Prime Minister Scott Morrison has announced two new regional visas as part of a national population plan. The Skilled Employer Sponsored and Skilled Work regional visas require workers to live outside major cities for three years before they can apply for permanent residency. Morrison said the new visas would benefit communities “looking for more people to come and settle in their districts, to fill jobs, inject more life into their towns, and shore up the important education and health services for the future”.
However, newly released statistics on regional population growth in Australia in 2017-18 show current growth is heavily concentrated in the capitals. People clearly prefer to settle in these cities. So how can migration to the less favoured regional centres be made to work?
POPULATION GROWTH ACROSS AUSTRALIA, 2017-18
Research by the Monash Migration and Inclusion Centre and Welcoming Cities has examined the benefits and risks of regional migrant settlement. We identify five key factors — four essential and one desirable — that will make regional settlement successful.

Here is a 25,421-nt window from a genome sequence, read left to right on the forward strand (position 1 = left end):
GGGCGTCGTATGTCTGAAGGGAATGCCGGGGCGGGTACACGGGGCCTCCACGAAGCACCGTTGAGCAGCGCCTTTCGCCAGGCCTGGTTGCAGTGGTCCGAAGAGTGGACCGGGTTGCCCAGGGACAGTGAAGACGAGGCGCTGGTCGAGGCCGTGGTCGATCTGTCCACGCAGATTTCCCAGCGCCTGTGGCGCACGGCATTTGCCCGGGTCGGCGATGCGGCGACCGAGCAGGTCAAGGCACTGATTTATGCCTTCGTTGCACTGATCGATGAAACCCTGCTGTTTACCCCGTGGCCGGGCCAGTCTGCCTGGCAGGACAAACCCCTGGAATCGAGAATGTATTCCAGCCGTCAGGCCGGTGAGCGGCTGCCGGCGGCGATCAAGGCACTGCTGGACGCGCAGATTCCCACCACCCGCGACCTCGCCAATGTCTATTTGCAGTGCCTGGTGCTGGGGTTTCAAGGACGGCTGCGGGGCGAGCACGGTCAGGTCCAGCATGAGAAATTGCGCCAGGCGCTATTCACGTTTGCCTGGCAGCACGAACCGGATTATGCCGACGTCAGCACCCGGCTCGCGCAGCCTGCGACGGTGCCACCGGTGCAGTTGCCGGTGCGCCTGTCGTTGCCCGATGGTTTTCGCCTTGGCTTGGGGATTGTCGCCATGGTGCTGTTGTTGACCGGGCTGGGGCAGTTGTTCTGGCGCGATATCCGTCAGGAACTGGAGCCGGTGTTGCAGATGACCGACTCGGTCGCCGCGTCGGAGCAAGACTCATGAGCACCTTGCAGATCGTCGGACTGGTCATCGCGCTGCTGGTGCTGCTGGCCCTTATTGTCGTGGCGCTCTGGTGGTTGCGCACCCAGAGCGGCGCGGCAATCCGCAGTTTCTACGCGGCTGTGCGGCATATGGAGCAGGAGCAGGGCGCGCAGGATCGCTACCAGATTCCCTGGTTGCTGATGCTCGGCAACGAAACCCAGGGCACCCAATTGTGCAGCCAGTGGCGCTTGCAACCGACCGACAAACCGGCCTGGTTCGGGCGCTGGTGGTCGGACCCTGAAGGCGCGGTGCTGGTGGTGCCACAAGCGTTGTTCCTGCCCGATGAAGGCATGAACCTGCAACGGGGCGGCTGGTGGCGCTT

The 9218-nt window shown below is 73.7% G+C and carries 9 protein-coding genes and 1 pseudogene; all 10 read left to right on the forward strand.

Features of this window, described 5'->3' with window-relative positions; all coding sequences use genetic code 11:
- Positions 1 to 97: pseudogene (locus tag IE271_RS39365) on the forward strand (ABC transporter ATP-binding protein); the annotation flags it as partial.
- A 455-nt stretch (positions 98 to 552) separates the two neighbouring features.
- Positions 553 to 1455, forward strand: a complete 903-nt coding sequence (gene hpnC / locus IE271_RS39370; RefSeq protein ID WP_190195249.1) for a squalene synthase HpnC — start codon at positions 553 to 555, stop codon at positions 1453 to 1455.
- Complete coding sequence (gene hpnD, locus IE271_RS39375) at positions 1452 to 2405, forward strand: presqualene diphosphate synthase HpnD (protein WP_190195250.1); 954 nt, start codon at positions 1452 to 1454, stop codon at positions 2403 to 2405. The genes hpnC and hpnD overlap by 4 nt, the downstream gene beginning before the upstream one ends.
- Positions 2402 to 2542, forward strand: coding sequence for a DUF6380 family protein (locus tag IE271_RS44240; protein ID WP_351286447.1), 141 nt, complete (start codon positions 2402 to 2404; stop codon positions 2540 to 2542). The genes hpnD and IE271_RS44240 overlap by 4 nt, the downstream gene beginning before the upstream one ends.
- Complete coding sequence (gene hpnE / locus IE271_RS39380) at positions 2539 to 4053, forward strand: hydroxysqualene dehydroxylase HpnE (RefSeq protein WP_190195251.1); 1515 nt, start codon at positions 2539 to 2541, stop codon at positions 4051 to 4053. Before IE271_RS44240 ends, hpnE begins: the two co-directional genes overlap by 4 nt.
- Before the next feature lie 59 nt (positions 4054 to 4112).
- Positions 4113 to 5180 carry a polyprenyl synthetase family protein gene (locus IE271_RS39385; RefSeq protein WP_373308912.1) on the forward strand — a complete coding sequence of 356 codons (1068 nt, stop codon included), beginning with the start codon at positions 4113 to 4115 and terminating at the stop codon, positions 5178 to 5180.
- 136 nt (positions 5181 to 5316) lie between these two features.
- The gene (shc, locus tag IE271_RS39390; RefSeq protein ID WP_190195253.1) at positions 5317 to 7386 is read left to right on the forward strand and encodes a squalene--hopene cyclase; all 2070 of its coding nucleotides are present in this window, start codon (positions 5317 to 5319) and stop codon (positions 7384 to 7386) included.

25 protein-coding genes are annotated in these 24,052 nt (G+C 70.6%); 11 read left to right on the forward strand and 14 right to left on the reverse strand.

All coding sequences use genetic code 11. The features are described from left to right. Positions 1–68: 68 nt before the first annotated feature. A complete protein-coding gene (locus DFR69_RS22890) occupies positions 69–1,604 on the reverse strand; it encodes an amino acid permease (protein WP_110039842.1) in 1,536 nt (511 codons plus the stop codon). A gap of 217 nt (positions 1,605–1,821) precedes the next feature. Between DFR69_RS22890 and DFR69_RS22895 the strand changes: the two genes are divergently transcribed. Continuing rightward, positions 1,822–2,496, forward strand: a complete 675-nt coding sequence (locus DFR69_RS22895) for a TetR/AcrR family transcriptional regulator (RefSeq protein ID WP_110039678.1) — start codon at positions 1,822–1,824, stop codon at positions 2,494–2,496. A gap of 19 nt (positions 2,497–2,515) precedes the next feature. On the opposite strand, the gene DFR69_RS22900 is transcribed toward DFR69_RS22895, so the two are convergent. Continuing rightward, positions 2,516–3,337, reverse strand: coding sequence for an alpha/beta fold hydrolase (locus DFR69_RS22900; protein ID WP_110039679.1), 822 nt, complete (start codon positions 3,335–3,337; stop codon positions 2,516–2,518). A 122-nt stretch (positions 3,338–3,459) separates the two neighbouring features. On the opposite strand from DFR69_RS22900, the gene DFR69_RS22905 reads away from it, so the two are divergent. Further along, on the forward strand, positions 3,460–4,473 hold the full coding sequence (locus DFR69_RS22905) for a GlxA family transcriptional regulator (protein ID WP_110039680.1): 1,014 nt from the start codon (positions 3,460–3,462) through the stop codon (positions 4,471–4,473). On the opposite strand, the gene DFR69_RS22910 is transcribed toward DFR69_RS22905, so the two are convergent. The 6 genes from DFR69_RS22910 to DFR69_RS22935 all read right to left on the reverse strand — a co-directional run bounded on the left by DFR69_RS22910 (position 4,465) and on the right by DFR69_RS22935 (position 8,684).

Five elements of success
First, coordination and planning must be inclusive and driven by local communities. These are more than just buzzwords. Local employers, service providers and community groups are best placed to determine realistic settlement options together.
Local councils, in particular, are a crucial channel for information and community perspectives. Planning should carefully consider social and economic conditions so migrants and existing residents can develop clear expectations.
State and federal authorities may be called upon to provide a package of supportive policies, such as funding for relocation programs. However, in the absence of a whole-of-government regional settlement strategy, local stakeholders still need to lead the process.
Second, sustained employment is vital. It “speeds up” migrants’ integration into Australian society and makes long-term settlement viable. The celebrated “win-win scenario” in regional areas demands stable employment. The example of the Nhill poultry business in western Victoria shows some destinations can be a good fit for migrants and refugees from rural-agricultural backgrounds.
However, regional labour markets can be quite “thin”. The number and variety of jobs on offer are often limited.
Short-term visa schemes can help plug gaps in local labour markets. But migrants may not stay if they find themselves in jobs that don’t match their skills and experience.
Third, public housing, transport and services form crucial infrastructure to support migrant settlement. Regional towns vary significantly in their levels of access and affordability. Communities like Mingoola have taken the creative step of renovating abandoned farmhouses to accommodate refugee families.
But, in addition to housing, new migrants may require access to specialised service providers, like skilled health workers. Regional towns already grappling with social challenges can face a “double disadvantage” when migrants increase demand on existing services.